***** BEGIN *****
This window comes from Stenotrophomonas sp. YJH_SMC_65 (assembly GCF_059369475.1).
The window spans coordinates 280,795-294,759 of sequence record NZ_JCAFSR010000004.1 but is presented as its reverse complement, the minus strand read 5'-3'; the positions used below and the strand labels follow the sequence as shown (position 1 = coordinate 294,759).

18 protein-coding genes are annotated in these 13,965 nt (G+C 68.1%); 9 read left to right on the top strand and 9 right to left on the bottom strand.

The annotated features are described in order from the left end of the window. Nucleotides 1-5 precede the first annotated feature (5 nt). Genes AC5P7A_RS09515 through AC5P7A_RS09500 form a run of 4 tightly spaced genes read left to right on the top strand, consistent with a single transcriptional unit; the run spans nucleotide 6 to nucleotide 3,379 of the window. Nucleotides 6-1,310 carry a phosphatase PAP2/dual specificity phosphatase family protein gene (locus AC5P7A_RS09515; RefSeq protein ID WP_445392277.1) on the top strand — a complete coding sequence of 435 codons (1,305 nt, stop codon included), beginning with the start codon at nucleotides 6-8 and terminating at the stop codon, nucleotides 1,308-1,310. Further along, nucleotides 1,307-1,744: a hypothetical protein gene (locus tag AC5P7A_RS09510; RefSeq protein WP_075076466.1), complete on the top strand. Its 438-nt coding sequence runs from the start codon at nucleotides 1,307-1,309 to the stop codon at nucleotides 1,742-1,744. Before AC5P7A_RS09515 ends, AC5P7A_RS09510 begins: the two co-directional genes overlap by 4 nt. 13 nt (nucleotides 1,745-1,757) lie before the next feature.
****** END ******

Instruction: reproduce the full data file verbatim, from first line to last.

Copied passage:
This window comes from Stenotrophomonas sp. YJH_SMC_65 (assembly GCF_059369475.1).
The window spans coordinates 280,795-294,759 of sequence record NZ_JCAFSR010000004.1 but is presented as its reverse complement, the minus strand read 5'-3'; the positions used below and the strand labels follow the sequence as shown (position 1 = coordinate 294,759).

18 protein-coding genes are annotated in these 13,965 nt (G+C 68.1%); 9 read left to right on the top strand and 9 right to left on the bottom strand.

The annotated features are described in order from the left end of the window. Nucleotides 1-5 precede the first annotated feature (5 nt). Genes AC5P7A_RS09515 through AC5P7A_RS09500 form a run of 4 tightly spaced genes read left to right on the top strand, consistent with a single transcriptional unit; the run spans nucleotide 6 to nucleotide 3,379 of the window. Nucleotides 6-1,310 carry a phosphatase PAP2/dual specificity phosphatase family protein gene (locus AC5P7A_RS09515; RefSeq protein ID WP_445392277.1) on the top strand — a complete coding sequence of 435 codons (1,305 nt, stop codon included), beginning with the start codon at nucleotides 6-8 and terminating at the stop codon, nucleotides 1,308-1,310. Further along, nucleotides 1,307-1,744: a hypothetical protein gene (locus tag AC5P7A_RS09510; RefSeq protein WP_075076466.1), complete on the top strand. Its 438-nt coding sequence runs from the start codon at nucleotides 1,307-1,309 to the stop codon at nucleotides 1,742-1,744. Before AC5P7A_RS09515 ends, AC5P7A_RS09510 begins: the two co-directional genes overlap by 4 nt. 13 nt (nucleotides 1,745-1,757) lie before the next feature.